February 21, 2008: For thousands of DHL Teamsters, the long-awaited decision time is near.
Are we going to let this giant corporation put a “red circle” noose around us, and convert good full-time jobs to three-hour part-timers?
The DHL national contract and national Pick Up and Delivery Supplement are not yet public, but we have obtained the key details contained in the deal. The following give-aways have been agreed to by Brad Slawson of the International Union, and will be in the proposed tentative agreement.
As of mid-February, national negotiations have resumed and could wrap up at any time. It’s crunch time for saving Teamster standards at DHL.
Read these give-aways that are in the proposed tentative agreement:
- The employer would be free to employ part-timers “to fulfill its operational needs.” There is no limit on the number of part timers who will load, unload, sort, and on the ramp. The only limit of the number of part-time pick-up and p.m. shuttle drivers is 15 percent of the total full-time drivers.
- Part-timers would only be guaranteed three hours work, and may be scheduled to work any five days. Start times for part timers may be changed by the employer up to two hours every day.
- All existing full-timers would be red-circled by name and then guaranteed 40 hours per week unless they are laid off, or ten-percenters. As Teamsters retire or quit, the red-circle shrinks, and the noose tightens.
- Full-timers and part-timers would be on separate seniority lists, creating a whole new second-class of Teamsters, a class that would grow in numbers.
- The employer can choose to be in either the MCLAC grievance panels, or its own grievance panels, with DHL management people holding 50 percent of the cards. This is a UPS-style disaster; ask any UPS Teamster if this system protects them.
- The contract does not bind DHL Express’s corporate parent or any other subsidiary, leaving us vulnerable to company shell games.
- The grievance procedure is gutted. The “hammer” of the right to strike is given away. The power of stewards is limited.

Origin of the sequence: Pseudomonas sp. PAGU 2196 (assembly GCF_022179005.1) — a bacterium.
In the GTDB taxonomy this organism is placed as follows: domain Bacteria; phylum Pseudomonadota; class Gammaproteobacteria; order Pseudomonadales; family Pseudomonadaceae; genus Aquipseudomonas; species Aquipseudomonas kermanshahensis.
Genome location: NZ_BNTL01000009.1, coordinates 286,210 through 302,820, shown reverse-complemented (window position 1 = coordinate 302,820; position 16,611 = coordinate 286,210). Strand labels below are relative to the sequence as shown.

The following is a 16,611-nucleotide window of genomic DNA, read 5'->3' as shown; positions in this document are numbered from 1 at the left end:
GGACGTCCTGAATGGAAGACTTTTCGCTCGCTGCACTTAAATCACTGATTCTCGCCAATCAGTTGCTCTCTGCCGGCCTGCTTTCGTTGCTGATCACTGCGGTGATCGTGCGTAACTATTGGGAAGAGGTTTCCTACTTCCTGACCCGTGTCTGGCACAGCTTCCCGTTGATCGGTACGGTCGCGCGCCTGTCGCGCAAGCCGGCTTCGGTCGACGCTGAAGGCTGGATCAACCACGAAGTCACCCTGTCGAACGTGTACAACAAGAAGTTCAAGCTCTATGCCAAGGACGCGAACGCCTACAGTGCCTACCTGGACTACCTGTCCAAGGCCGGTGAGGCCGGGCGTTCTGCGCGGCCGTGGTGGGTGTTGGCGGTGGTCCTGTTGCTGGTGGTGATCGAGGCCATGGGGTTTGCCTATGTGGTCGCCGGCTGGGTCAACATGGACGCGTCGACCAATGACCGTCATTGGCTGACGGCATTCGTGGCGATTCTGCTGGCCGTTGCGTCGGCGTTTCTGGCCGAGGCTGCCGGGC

Those give-aways have been accepted into the contract by Brad Slawson and the IBT, so it will be up to Teamster members to say No, send them back to the negotiating table to save our contract and a future for good full-time jobs at DHL.
More to Come?
Not all parts of the contract are settled yet. But Teamster officials close to the national negotiations could not name one new positive element in the Slawson-DHL tentative agreement.
There is some hint that there may be some jobs coming back from the @home operation, but that remains to be seen.
And there could be yet more give-aways, such as in attendance policy.
Once the tentative deal is finalized, the International will likely move to a quickie vote, using a combination of threats and propaganda to try to demoralize Teamsters into thinking we have no hope.
DHL management has made it clear they are not leaving the North American market, which is also their link to Latin America and stands between their European base and the growing Asian market. But the IBT continues to spread fear, based on Wall Street speculation.
The time is now for concerned Teamsters to step forward. Let every DHL brother and sister know that we can and will vote No to protect our contract, our union and our future.
What do you think?
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